Getting closer to good pizza bianca

P9190744Jim Lahey’s new cookbook, My Bread:  the Revolutionary No-Work, No-Knead Method, arrived on my doorstep last week and I eagerly started reading & baking.  Lahey popularized no-knead yeast bread baked inside a cast-iron pot, but he’s also widely reputed to bake the best pizza bianca in the U.S. (with two dust-jacket blurbs attesting to its excellence).

I’m always pining for real, Roman pizza bianca, yet never quite reaching the correct texture, taste, crust in my many attempts–so my anticipation was at full boil.

Immediately after skimming the pizza bianca recipe, I was prepared to hate the book, and I lost all faith in dust-jacket quotes forever.  Why?  Because two listed ingredients (sugar & table salt) are completely missing from the instructions, leading me to wonder about the book’s general accuracy.  Is it really so hard to proofread a two-page bread recipe?  Sigh.  Adding to my malaise, the book turned out to be pretty skimpy, content-wise.

Soldiering on, I decided to add the salt & sugar along with the flour & yeast, and followed the rest of the recipe as written.  I hit a few more bumps along the way:  the dough’s volume was too great for the size of my pizza stone (though my stone was larger than the one specified in the book), meaning that I couldn’t stretch it to the proper thickness.  As a result, it inflated wildly in the middle, causing olive oil to run off the sides.  [Next time I make it, I’ll divide the dough into two before stretching and baking.]

P9190747Despite these inauspicious moments, the pizza bianca was delicious.  It isn’t perfect, but it is easily the closest to true p.b. I’ve ever baked.  The crust was crisp, but not hard, and the porous crumb struck a balance between chewy and tender.  I can’t wait to try this dough as a pizza rossa

I used my shiny, new Forschner/Victorinox 10″ bread knife to cut up the pizza bianca.  It cost all of $30 at my favorite restaurant supply house, compared to the $90 Forschner sold by Sur La Table or Williams-Sonoma.  Yes, my version has a molded resin handle, but it will last far longer than the “nicer” handles on the more expensive knives.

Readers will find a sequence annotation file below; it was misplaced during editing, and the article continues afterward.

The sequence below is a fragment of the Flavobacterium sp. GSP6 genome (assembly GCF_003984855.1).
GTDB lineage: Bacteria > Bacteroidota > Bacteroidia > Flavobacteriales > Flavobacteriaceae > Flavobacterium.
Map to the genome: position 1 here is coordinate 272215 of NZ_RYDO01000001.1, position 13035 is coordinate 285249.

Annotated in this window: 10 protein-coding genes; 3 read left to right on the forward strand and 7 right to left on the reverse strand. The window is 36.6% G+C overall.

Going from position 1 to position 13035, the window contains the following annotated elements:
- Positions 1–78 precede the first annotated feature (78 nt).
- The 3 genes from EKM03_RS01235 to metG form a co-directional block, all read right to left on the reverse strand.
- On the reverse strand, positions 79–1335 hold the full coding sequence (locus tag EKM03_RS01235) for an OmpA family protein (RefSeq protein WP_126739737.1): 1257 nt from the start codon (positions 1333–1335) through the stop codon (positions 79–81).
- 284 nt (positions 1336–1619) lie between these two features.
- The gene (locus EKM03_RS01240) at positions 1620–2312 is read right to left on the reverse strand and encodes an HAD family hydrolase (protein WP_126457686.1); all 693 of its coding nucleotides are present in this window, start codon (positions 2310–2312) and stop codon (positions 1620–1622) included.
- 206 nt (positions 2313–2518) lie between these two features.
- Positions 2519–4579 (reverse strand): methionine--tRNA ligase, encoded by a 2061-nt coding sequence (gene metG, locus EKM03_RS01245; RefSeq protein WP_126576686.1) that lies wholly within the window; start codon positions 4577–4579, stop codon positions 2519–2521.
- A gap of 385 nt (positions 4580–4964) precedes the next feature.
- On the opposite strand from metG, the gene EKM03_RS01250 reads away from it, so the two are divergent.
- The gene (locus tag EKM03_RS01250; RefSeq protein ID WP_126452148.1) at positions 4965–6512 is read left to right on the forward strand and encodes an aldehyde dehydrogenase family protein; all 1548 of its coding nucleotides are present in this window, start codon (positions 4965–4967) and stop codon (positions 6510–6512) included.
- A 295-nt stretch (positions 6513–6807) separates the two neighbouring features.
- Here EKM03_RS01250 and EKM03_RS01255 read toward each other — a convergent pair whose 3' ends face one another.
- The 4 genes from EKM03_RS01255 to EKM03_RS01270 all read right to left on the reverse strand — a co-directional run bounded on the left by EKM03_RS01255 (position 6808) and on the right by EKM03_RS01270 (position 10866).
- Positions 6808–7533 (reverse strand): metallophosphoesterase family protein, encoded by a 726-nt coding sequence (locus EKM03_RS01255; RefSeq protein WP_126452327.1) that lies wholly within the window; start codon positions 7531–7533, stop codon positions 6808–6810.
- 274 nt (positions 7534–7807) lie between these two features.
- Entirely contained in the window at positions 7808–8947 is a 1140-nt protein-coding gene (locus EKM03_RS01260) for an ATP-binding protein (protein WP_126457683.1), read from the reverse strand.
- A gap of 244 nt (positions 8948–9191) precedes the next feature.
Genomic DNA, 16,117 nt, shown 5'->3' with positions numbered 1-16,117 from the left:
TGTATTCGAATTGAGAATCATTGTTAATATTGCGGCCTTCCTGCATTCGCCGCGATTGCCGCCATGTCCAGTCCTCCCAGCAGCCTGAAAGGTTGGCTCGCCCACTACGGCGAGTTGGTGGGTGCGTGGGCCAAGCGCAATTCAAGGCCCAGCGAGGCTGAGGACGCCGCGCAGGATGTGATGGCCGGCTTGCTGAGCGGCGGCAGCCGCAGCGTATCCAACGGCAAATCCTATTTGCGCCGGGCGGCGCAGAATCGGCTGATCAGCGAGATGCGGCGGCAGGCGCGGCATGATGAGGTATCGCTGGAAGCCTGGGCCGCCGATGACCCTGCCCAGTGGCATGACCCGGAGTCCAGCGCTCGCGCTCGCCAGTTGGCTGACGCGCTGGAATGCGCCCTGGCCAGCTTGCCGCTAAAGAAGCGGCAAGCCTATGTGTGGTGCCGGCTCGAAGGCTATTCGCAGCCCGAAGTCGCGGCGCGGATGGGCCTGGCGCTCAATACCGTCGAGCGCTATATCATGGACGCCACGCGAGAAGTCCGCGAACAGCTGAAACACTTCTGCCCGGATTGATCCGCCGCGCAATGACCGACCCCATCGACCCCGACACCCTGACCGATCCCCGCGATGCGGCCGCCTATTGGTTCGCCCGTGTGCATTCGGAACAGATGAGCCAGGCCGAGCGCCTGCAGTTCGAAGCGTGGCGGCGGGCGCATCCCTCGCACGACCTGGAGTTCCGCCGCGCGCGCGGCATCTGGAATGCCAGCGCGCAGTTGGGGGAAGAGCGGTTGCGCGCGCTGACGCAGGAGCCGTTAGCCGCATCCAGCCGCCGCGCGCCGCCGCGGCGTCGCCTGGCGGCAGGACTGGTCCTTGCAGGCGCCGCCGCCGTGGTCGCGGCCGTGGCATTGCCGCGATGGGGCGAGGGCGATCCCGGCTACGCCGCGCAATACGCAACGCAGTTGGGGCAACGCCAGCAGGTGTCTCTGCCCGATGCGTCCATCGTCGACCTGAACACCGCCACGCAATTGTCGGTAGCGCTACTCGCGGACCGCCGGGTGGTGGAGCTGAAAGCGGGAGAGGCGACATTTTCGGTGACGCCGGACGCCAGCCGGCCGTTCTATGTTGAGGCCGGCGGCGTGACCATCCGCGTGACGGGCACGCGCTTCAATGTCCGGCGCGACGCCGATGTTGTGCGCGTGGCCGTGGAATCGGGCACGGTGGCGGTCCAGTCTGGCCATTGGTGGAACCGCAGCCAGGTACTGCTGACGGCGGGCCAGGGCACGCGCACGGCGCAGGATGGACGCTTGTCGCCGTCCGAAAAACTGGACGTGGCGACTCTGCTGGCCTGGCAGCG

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6 thoughts on “Getting closer to good pizza bianca

  1. Pingback: New food books worth investigating « Bouillie

  2. Pingback: No-knead flaxseed & whole wheat bread « Bouillie

  3. Hello again,

    So in reading the psot above, my question is what is the final recipe and how much salt and sugar did you add ?

    Please share.

    Have a great weekend !

    Anthony

    • It’s Mardi Gras, so I’ll definitely have a great (extended) weekend. Here’s the PB recipe from Lahey’s book:
      400 g bread flour, plus addt’l for dusting
      1 gram instant yeast
      4 g table salt
      4 g sugar
      350 g water
      60 g olive oil, plus addt’l for coating bowl & brushing atop the PB
      4 g coarse sea salt, for sprinkling
      3 sprigs rosemary, just leaves
      Mix flour, yeast, salt, & sugar in a medium bowl; add water & mix until combined, about 30 secs. Oil a second, larger bowl or dough rising bucket; put the mixed dough into it. Cover and ferment at room temp for 9-12 hrs or until dough is bubbly & more than doubled in size. Remove dough in one piece onto a well-floured surface (like a big cutting board). Stretch & fold it two or three times, then shape into a loose, flattish round. Brush surface w/olive oil & sprinkle w/the coarse salt. Put dough into a draft-free spot & rise an additional 1-2 hours. Transfer gently to a well-floured peel, and stretch & dimple the dough; spread remaining olive oil and rosemary atop the dough. Bake in a preheated 500-degree oven atop a baking stone for 12-15 minutes.

      I’m seriously condensing Lahey’s instructions for dimpling & stretching; his excellent book provides good photos & detailed descriptions on p 136-139. It’s worth a look for anyone chasing PB.

    • 350 grams water, or about 1 and 1/2 cups. I’ve corrected the recipe abpve, as it had no water and the wrong amount of olive oil.

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